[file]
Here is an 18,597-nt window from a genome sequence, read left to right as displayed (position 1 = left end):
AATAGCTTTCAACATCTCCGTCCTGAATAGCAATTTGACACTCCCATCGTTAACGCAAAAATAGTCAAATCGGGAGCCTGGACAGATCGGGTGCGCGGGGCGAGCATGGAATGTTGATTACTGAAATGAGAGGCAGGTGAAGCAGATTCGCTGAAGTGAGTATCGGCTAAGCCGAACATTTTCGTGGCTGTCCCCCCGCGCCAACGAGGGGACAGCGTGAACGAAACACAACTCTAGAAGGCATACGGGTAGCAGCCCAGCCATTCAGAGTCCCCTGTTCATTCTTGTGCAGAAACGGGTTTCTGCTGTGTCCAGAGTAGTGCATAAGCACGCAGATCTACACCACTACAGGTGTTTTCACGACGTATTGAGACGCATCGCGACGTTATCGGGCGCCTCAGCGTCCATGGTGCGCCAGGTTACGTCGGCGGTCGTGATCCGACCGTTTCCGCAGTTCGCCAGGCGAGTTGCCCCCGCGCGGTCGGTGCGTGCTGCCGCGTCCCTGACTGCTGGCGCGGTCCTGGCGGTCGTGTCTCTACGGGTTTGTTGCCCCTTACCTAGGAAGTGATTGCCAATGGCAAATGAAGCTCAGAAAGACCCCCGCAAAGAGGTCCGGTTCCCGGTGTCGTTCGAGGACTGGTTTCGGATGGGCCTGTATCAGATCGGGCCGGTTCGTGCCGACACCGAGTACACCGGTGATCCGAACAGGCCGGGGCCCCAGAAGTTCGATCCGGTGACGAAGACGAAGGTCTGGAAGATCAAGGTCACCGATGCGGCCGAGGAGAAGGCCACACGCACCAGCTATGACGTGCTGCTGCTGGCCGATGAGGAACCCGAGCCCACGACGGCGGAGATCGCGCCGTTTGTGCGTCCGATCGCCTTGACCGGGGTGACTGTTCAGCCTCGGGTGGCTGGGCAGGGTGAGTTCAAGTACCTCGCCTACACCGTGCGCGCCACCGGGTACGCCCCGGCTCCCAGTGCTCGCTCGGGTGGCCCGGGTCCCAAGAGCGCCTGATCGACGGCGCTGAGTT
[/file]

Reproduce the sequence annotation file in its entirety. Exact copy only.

Here is an 18,597-nt window from a genome sequence, read left to right as displayed (position 1 = left end):
AATAGCTTTCAACATCTCCGTCCTGAATAGCAATTTGACACTCCCATCGTTAACGCAAAAATAGTCAAATCGGGAGCCTGGACAGATCGGGTGCGCGGGGCGAGCATGGAATGTTGATTACTGAAATGAGAGGCAGGTGAAGCAGATTCGCTGAAGTGAGTATCGGCTAAGCCGAACATTTTCGTGGCTGTCCCCCCGCGCCAACGAGGGGACAGCGTGAACGAAACACAACTCTAGAAGGCATACGGGTAGCAGCCCAGCCATTCAGAGTCCCCTGTTCATTCTTGTGCAGAAACGGGTTTCTGCTGTGTCCAGAGTAGTGCATAAGCACGCAGATCTACACCACTACAGGTGTTTTCACGACGTATTGAGACGCATCGCGACGTTATCGGGCGCCTCAGCGTCCATGGTGCGCCAGGTTACGTCGGCGGTCGTGATCCGACCGTTTCCGCAGTTCGCCAGGCGAGTTGCCCCCGCGCGGTCGGTGCGTGCTGCCGCGTCCCTGACTGCTGGCGCGGTCCTGGCGGTCGTGTCTCTACGGGTTTGTTGCCCCTTACCTAGGAAGTGATTGCCAATGGCAAATGAAGCTCAGAAAGACCCCCGCAAAGAGGTCCGGTTCCCGGTGTCGTTCGAGGACTGGTTTCGGATGGGCCTGTATCAGATCGGGCCGGTTCGTGCCGACACCGAGTACACCGGTGATCCGAACAGGCCGGGGCCCCAGAAGTTCGATCCGGTGACGAAGACGAAGGTCTGGAAGATCAAGGTCACCGATGCGGCCGAGGAGAAGGCCACACGCACCAGCTATGACGTGCTGCTGCTGGCCGATGAGGAACCCGAGCCCACGACGGCGGAGATCGCGCCGTTTGTGCGTCCGATCGCCTTGACCGGGGTGACTGTTCAGCCTCGGGTGGCTGGGCAGGGTGAGTTCAAGTACCTCGCCTACACCGTGCGCGCCACCGGGTACGCCCCGGCTCCCAGTGCTCGCTCGGGTGGCCCGGGTCCCAAGAGCGCCTGATCGACGGCGCTGAGTT